and ywriter is is great tool for novel work. Has everything you really need to plot out things. Character building, images, locations, you can put it all there in your scene and then move or shift around the scenes within the chapter or the whole book. An excellent way for a visual person like myself to organize. I've been doing pen and paper, note cards, clippings, etc. which I doubt I'll stop but I can transfer them into ywriter so I don't have to worry about losing something important, which I do often. and place the info or image with the character or location.

This was a good thread for me. I'm also looking for a good free script writing software if anyone knows of one.

Cheers,

W.


Posts: 331 | Registered: Jun 2010  |  IP: Logged | Report this post to a Moderator
Crank
Member
Member # 7354

 - posted      Profile for Crank   Email Crank         Edit/Delete Post   Reply With Quote 
quote:
I know how the story will end before I begin writing.

That's the way I've always operated.

Except...

My young adult novel had what I thought was a nice encouraging ending that fit (for the most part) the story's mood, until my characters and their issues began taking over the plot. Admidst the confusion, I finally scooted back from the PC and matched up what my MC was going through with what was going on around him, then projected forward. The new ending that crashed into my consciousness was so dark and so perfect that I laughed out loud and dismissed it.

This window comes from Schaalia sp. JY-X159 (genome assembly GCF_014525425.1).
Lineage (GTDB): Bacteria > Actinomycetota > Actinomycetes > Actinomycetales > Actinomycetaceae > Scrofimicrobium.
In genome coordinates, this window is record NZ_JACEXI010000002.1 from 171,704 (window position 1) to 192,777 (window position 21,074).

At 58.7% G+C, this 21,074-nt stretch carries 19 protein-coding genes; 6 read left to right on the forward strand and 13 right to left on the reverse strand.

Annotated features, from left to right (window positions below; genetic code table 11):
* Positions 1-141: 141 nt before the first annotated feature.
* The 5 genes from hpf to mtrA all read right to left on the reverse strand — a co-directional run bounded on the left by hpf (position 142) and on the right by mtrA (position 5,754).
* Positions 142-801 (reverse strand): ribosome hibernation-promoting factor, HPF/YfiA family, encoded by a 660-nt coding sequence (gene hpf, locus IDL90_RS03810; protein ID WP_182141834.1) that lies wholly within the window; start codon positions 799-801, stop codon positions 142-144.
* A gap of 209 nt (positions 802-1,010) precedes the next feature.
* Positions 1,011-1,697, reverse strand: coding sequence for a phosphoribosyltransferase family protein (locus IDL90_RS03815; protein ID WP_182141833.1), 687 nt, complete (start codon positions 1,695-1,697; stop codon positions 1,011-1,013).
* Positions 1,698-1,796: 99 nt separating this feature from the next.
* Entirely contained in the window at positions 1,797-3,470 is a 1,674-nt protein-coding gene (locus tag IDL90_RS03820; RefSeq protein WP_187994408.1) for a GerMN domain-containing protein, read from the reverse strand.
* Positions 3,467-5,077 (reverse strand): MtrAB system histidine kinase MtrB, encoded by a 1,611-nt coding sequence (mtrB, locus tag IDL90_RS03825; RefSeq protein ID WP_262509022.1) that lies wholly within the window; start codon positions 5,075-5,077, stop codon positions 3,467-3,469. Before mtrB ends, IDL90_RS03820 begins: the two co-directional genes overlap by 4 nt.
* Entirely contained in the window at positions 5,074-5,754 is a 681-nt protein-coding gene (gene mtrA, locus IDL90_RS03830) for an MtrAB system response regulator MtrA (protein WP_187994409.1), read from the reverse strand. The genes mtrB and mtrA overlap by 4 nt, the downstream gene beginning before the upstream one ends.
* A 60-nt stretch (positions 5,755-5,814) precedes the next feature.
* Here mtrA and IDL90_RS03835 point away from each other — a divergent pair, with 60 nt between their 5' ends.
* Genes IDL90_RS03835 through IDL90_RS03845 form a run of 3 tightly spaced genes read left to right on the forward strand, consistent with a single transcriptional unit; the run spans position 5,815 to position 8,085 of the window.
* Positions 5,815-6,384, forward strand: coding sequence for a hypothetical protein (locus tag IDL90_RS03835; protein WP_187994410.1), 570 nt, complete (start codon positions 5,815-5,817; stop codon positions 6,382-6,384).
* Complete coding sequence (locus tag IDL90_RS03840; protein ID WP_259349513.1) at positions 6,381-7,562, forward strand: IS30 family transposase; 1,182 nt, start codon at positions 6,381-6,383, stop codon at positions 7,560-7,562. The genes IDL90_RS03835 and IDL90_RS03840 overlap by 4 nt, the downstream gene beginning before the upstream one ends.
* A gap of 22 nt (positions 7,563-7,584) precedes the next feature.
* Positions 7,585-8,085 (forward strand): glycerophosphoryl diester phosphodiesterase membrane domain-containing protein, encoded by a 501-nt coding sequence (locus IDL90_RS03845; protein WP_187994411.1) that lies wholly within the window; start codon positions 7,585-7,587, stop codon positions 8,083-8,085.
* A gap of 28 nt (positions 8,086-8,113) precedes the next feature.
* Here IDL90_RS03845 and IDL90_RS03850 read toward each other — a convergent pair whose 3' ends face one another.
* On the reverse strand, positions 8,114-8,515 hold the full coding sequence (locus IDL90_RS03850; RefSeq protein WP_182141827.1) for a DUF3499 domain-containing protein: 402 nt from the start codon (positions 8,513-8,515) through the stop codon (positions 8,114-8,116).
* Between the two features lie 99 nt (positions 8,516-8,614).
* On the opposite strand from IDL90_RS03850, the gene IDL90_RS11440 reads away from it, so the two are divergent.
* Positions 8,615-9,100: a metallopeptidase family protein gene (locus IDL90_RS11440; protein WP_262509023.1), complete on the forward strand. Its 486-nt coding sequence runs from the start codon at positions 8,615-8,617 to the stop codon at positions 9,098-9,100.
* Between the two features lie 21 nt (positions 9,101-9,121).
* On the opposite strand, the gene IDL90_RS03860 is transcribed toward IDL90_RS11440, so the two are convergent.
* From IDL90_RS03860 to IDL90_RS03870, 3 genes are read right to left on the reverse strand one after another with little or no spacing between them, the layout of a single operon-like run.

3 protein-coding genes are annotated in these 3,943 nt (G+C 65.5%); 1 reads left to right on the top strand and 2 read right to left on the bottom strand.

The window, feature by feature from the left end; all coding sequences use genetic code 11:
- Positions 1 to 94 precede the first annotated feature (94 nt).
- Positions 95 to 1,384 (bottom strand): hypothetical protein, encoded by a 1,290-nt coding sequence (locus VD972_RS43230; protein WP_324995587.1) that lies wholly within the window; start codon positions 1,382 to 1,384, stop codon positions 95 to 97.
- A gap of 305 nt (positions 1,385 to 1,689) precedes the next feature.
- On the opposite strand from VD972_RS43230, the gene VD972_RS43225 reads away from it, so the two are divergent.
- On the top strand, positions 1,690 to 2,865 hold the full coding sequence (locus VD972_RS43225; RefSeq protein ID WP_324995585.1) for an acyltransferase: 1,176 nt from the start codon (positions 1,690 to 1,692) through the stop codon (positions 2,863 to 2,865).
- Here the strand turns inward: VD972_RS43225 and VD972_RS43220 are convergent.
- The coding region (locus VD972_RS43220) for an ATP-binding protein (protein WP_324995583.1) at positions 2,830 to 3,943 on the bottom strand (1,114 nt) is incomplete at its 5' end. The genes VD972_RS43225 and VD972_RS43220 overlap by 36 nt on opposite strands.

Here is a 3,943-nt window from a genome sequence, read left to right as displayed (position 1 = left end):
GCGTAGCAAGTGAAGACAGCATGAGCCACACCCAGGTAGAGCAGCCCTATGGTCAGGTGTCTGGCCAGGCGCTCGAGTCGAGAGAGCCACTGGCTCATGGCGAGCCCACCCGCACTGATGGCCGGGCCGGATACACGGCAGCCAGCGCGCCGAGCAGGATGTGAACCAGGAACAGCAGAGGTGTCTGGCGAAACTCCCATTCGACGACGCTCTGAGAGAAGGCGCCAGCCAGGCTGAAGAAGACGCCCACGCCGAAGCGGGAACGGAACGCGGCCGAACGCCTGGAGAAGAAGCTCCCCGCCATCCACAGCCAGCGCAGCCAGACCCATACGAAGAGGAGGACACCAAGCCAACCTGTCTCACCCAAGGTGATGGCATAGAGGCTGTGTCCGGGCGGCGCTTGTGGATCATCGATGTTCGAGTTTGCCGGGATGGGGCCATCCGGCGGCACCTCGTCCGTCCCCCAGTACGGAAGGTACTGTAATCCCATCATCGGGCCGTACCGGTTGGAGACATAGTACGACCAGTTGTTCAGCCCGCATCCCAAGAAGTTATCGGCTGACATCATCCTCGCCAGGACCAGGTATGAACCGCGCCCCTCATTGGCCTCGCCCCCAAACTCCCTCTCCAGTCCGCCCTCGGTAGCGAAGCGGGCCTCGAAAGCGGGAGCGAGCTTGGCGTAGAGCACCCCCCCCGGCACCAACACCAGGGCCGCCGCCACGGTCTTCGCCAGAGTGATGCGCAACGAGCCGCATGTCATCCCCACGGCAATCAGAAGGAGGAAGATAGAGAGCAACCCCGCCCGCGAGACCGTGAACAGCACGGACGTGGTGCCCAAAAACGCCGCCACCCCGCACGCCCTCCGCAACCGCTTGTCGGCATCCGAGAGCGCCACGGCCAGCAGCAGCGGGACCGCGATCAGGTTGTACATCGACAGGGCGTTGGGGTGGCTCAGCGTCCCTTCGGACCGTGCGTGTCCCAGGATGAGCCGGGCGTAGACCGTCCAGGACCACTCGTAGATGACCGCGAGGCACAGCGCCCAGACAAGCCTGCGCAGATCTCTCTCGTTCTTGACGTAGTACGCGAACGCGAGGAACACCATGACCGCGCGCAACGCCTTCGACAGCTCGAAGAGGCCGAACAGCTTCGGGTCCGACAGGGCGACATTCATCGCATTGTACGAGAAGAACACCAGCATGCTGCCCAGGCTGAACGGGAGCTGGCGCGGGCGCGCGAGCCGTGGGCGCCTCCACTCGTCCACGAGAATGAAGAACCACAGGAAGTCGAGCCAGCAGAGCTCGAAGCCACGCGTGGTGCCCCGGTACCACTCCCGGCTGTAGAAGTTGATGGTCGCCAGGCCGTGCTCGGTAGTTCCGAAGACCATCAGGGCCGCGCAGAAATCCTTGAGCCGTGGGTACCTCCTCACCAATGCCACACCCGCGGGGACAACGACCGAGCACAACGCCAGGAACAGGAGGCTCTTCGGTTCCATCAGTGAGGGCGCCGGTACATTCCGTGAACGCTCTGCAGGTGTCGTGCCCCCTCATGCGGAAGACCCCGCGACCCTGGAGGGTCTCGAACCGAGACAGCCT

Still...I let this new ending hang around for a dew days, then finally accepted that it was infinitely better than my original ending.

My other two WIP (SF and mainstream) already have the endings I want them to have, but I will not dismiss any alternate versions that pop up, especially when I consider how much of an upgrade my YA impromptu ending turned out to be.

S!
S!


Posts: 620 | Registered: Dec 2007  |  IP: Logged | Report this post to a Moderator
walexander
Member
Member # 9151

 - posted      Profile for walexander   Email walexander         Edit/Delete Post   Reply With Quote 
Oh Cool! ywriter has the coolest feature ever! A 'read aloud' button that reads aloud the text off the scene!You can hear your pauses and run on's in the sentences.